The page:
Jeffrey Epstein indictment: Dozens of victims, must forfeit mansion

Jeffrey Epstein indictment unsealed: Billionaire faces two counts of sex trafficking for assaults of a minor girl in NYC and two in Palm Beach – and ordered to forfeit his $40MILLION mansion

  • Jeffrey Epstein is charged with two counts of sex trafficking for his alleged sexual abuse of three minors who were recruited for sex acts 
  • Epstein’s encounters with minors in Palm Beach and NYC, all part of his ‘vast network of underage victims for him to sexually exploit,’ led to charges
  • The first count relates to Epstein and his employees calling the minor victims in Palm Beach from New York to schedule appointments with the girls 
  • The second count relates to his alleged enticing of the minor victim from New York to commit a commercial sex act
  • Federal prosecutors are demanding that Epstein be ordered to forfeit his $40 million Manhattan mansion in the indictment 
  • Epstein, 66, will appear in court later today for a bail hearing in the case and is facing 45 years if convicted on both counts

Jeffery Epstein will be arraigned on two counts of sex trafficking when he appears in court on Monday.

The indictment against the billionaire pedophile was unsealed on Monday morning, and states that Epstein ‘enticed and recruited, and caused to be enticed and recruited, minor girls at his mansion in Manhattan and his estate in Palm Beach to engage in sex acts with him.’

There were dozens of these underage girls according to the indictment, who would receive hundreds of dollars after being forced into sex acts or, as the indictment states, finding others to engage ins ex acts with Epstein.

‘Moreover, in order to maintain and increase his supply of victims, Epstein also paid certain of his victims to recruit additional girls to be similarly abused by Epstein, reads the court filing.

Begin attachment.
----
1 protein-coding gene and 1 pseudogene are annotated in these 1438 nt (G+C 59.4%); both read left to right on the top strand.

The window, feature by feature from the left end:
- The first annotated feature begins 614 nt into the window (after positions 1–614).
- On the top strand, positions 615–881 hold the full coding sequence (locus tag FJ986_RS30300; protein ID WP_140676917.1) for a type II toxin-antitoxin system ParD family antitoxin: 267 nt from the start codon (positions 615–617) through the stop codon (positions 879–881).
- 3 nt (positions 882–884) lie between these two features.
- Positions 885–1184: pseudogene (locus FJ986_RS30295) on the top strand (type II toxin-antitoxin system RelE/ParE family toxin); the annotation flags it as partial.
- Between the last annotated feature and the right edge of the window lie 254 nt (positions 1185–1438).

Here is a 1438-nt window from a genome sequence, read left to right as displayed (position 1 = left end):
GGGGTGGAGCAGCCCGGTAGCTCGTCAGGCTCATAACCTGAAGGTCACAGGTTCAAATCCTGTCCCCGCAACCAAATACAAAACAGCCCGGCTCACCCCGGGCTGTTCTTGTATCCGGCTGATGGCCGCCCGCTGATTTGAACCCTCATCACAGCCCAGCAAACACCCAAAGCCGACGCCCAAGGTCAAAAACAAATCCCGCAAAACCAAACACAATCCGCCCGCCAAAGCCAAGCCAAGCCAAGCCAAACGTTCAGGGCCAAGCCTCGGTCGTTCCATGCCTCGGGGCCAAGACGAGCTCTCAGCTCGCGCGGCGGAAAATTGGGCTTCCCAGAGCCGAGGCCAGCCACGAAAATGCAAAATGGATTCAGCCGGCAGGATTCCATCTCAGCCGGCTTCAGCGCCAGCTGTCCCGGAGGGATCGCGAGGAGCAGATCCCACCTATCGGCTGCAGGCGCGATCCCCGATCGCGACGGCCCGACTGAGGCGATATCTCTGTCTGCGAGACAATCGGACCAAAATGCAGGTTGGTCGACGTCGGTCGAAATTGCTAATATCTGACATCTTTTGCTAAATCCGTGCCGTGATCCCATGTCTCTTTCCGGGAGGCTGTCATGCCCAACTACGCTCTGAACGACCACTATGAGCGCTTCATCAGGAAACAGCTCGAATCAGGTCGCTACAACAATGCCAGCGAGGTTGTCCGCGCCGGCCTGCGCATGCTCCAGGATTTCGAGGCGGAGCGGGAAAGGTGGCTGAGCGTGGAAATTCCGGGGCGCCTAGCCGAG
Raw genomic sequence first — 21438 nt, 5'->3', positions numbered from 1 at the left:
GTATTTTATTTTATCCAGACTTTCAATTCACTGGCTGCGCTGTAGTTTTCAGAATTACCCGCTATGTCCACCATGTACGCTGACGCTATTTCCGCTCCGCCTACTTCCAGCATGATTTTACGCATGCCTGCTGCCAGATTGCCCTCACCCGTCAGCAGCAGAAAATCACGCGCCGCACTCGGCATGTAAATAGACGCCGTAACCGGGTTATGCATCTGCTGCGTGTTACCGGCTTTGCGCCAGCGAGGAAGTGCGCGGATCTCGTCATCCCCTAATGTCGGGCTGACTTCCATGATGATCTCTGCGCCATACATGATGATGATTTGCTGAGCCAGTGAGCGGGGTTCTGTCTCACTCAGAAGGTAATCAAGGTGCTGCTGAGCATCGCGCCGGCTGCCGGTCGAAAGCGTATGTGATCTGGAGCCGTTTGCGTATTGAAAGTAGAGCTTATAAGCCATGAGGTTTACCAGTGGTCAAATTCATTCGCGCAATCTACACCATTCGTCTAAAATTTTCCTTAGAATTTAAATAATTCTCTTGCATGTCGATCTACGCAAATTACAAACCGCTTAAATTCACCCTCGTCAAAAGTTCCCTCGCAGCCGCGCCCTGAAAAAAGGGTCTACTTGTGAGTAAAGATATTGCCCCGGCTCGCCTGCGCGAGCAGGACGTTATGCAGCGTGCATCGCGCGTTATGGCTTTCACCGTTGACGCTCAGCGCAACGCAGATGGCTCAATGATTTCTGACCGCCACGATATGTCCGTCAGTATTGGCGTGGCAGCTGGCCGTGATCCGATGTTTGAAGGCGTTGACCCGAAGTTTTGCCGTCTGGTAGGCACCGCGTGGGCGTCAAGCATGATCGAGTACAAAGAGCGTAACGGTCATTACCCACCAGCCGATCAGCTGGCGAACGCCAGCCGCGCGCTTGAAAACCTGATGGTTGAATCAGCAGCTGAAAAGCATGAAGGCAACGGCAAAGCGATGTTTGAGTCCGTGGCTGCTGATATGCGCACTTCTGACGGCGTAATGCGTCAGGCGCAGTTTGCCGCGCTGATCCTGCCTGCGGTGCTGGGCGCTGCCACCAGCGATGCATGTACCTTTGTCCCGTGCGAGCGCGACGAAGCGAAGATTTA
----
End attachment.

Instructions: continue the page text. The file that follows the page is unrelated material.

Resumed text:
‘In this way, Epstein created a vast network of underage victims for him to sexually exploit.’ 

Epstein, 66, was aware the the girls were underage according to the indictment, which focuses on just three victims.

There is no mention of any other individuals who engaged in any sexual assault or molestation of minor females though, despite previous victims claiming this was a common occurrence with Epstein and his high-powered pals.  

Epstein will appear in court for a bail hearing later today, at which time he will also try and fight a demand made by federal prosecutors  in the indictment that he forfeit his $40 million Manhattan mansion. 

His lawyer has declined requests for comment ever since the moneyman’s arrest on Saturday.

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Federal charges: Jeffrey Epstein is charged with two counts of sex trafficking for his alleged sexual abuse of three minors

Give it up: Federal prosecutors are demanding that Epstein be ordered to forfeit his $40 million Manhattan mansion in the indictment (above)

The charges stem specifically from the alleged sexual assaults of the three minor victims and the actions of three Epstein employees between 2002 and 2005. The victims and employees are not named in the indictment.

Two of those minor victims were based near Epstein’s $6 million Palm Beach estate, while the other was near his Manhattan mansion. 

The first count of sex trafficking occurred when Epstein’s employees in New York called the two minor victims in Palm Beach to schedule a time for the minors to meet with the convicted pedophile.

The second count relates to his alleged enticing of the minor victim from New York to commit a commercial sex act.

It is unclear whether those employees are cooperating with the investigation 

The girls would be taken to Epstein’s houses according to the indictment and asked to give him a massage.

These massages ‘would be performed nude or partially nude,’ ‘would become increasingly sexual in nature,’ and ‘would typically include one or more sex acts.’ 

On June 30, 2008, Epstein entered a guilty plea to state charges of soliciting an underage girl for prostitution, and ultimately served just 13 months of his 18-month sentence.

He was never charged with a federal crime. 

That time was served not in a prison, but rather the Palm Beach Stockade, which is a local detention center.

Epstein was also allowed to leave six days a week to go work out of his West Palm Beach office during his time behind bars. A few months later, the judge approved a trip to New York City to visit his lawyer.